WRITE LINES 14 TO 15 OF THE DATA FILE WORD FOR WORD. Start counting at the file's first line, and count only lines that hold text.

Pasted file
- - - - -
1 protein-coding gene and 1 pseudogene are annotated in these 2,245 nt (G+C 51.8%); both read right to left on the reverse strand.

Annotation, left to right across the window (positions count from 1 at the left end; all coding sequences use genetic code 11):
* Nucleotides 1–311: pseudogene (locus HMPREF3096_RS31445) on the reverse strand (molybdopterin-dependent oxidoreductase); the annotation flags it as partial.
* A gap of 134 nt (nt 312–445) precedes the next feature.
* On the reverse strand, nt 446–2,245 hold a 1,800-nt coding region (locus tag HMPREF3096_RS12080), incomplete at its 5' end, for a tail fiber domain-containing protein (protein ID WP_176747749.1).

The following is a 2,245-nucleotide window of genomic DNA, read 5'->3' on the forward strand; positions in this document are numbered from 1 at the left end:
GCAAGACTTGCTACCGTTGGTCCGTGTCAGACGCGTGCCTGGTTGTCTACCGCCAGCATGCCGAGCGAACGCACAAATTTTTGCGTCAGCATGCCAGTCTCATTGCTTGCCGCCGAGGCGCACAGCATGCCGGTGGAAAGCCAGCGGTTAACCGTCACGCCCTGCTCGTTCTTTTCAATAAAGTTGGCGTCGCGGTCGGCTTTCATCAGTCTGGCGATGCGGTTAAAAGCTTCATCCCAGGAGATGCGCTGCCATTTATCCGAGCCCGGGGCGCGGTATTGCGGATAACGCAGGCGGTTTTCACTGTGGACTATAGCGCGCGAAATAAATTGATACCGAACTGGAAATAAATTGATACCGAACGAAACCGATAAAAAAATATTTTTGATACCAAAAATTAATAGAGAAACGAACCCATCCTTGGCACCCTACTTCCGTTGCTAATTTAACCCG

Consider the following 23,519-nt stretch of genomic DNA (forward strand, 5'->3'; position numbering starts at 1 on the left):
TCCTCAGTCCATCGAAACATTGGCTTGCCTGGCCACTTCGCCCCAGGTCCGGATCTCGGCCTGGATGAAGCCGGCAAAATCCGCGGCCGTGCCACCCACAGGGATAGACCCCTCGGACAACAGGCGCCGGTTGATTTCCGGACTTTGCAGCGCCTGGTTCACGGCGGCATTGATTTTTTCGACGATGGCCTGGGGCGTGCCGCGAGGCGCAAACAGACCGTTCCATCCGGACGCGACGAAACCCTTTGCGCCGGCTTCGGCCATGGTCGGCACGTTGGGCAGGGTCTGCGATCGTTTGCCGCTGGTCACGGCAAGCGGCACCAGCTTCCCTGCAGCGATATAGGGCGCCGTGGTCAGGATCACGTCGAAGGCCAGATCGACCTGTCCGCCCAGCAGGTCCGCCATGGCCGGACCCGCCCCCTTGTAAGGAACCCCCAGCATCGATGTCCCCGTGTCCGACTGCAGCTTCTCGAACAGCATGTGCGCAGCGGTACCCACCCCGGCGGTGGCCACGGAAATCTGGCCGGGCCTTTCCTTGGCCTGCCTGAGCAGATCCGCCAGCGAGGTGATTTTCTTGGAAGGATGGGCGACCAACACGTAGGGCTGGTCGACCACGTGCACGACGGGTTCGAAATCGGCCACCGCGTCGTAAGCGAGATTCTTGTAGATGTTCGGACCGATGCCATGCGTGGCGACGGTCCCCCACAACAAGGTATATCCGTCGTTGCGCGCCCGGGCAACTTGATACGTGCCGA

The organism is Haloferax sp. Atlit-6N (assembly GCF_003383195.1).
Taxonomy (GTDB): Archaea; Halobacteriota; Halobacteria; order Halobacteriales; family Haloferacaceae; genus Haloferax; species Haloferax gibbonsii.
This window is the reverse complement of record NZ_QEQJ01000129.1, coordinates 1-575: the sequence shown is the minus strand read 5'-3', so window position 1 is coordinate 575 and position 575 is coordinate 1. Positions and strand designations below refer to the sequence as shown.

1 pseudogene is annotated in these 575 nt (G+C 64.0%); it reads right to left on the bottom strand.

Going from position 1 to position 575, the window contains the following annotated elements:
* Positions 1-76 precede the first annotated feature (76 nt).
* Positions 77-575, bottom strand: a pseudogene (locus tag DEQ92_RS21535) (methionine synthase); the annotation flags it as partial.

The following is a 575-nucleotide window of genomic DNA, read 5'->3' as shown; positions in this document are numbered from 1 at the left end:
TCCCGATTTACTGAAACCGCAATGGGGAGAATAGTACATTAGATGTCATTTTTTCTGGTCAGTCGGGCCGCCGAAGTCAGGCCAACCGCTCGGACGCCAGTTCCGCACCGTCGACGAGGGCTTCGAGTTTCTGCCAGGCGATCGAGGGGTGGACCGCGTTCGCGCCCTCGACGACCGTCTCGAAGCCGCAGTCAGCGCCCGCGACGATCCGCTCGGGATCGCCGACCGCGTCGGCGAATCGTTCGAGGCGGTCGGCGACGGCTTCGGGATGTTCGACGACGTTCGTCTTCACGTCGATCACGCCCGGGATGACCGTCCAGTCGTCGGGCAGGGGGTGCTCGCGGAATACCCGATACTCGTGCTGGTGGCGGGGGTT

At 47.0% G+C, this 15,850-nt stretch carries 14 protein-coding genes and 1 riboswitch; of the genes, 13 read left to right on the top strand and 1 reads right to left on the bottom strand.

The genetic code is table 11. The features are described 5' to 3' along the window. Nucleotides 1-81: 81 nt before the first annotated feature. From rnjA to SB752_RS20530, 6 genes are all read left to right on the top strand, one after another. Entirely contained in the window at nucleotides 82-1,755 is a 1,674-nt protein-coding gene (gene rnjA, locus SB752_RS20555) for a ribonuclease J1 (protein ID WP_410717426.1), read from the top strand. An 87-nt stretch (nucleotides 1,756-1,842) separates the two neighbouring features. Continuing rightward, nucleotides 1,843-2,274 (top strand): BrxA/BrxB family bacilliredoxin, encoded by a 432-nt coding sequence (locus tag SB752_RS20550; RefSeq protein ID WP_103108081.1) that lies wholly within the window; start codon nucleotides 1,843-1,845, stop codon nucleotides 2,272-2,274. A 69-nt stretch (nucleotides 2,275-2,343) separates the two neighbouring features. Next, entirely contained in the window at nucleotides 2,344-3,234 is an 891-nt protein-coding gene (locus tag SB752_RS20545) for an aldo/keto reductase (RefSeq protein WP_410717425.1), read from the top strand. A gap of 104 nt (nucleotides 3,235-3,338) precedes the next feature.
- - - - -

Going from position 1 to position 575, the window contains the following annotated elements:
* Positions 1-76 precede the first annotated feature (76 nt).